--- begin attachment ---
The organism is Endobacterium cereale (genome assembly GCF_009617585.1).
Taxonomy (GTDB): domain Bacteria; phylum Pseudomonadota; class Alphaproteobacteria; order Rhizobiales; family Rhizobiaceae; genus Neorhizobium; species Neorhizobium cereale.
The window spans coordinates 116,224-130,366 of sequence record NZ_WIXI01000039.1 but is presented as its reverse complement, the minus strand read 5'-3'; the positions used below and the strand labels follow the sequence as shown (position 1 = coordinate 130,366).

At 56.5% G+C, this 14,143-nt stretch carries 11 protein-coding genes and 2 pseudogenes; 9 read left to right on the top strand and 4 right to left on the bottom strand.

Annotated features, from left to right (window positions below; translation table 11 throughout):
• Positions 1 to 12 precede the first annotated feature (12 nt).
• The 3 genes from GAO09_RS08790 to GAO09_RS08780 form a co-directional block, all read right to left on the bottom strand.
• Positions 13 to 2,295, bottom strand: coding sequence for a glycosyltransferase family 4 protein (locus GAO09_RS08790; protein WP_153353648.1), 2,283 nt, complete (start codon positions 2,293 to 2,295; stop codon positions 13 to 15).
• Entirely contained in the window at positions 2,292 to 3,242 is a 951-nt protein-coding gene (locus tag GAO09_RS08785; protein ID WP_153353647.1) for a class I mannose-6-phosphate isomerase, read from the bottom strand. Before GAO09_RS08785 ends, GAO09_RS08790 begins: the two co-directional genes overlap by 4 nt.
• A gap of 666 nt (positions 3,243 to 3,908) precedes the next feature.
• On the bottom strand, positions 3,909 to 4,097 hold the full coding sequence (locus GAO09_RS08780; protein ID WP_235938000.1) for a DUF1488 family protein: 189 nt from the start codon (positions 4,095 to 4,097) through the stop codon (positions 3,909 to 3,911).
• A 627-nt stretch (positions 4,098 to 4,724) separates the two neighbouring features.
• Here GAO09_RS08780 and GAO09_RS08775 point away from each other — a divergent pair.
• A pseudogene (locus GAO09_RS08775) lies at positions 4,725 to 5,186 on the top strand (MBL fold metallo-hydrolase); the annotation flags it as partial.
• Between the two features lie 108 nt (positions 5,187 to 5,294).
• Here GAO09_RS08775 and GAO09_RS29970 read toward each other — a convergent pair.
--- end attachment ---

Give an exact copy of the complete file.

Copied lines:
The organism is Endobacterium cereale (genome assembly GCF_009617585.1).
Taxonomy (GTDB): domain Bacteria; phylum Pseudomonadota; class Alphaproteobacteria; order Rhizobiales; family Rhizobiaceae; genus Neorhizobium; species Neorhizobium cereale.
The window spans coordinates 116,224-130,366 of sequence record NZ_WIXI01000039.1 but is presented as its reverse complement, the minus strand read 5'-3'; the positions used below and the strand labels follow the sequence as shown (position 1 = coordinate 130,366).

At 56.5% G+C, this 14,143-nt stretch carries 11 protein-coding genes and 2 pseudogenes; 9 read left to right on the top strand and 4 right to left on the bottom strand.

Annotated features, from left to right (window positions below; translation table 11 throughout):
• Positions 1 to 12 precede the first annotated feature (12 nt).
• The 3 genes from GAO09_RS08790 to GAO09_RS08780 form a co-directional block, all read right to left on the bottom strand.
• Positions 13 to 2,295, bottom strand: coding sequence for a glycosyltransferase family 4 protein (locus GAO09_RS08790; protein WP_153353648.1), 2,283 nt, complete (start codon positions 2,293 to 2,295; stop codon positions 13 to 15).
• Entirely contained in the window at positions 2,292 to 3,242 is a 951-nt protein-coding gene (locus tag GAO09_RS08785; protein ID WP_153353647.1) for a class I mannose-6-phosphate isomerase, read from the bottom strand. Before GAO09_RS08785 ends, GAO09_RS08790 begins: the two co-directional genes overlap by 4 nt.
• A gap of 666 nt (positions 3,243 to 3,908) precedes the next feature.
• On the bottom strand, positions 3,909 to 4,097 hold the full coding sequence (locus GAO09_RS08780; protein ID WP_235938000.1) for a DUF1488 family protein: 189 nt from the start codon (positions 4,095 to 4,097) through the stop codon (positions 3,909 to 3,911).
• A 627-nt stretch (positions 4,098 to 4,724) separates the two neighbouring features.
• Here GAO09_RS08780 and GAO09_RS08775 point away from each other — a divergent pair.
• A pseudogene (locus GAO09_RS08775) lies at positions 4,725 to 5,186 on the top strand (MBL fold metallo-hydrolase); the annotation flags it as partial.
• Between the two features lie 108 nt (positions 5,187 to 5,294).
• Here GAO09_RS08775 and GAO09_RS29970 read toward each other — a convergent pair.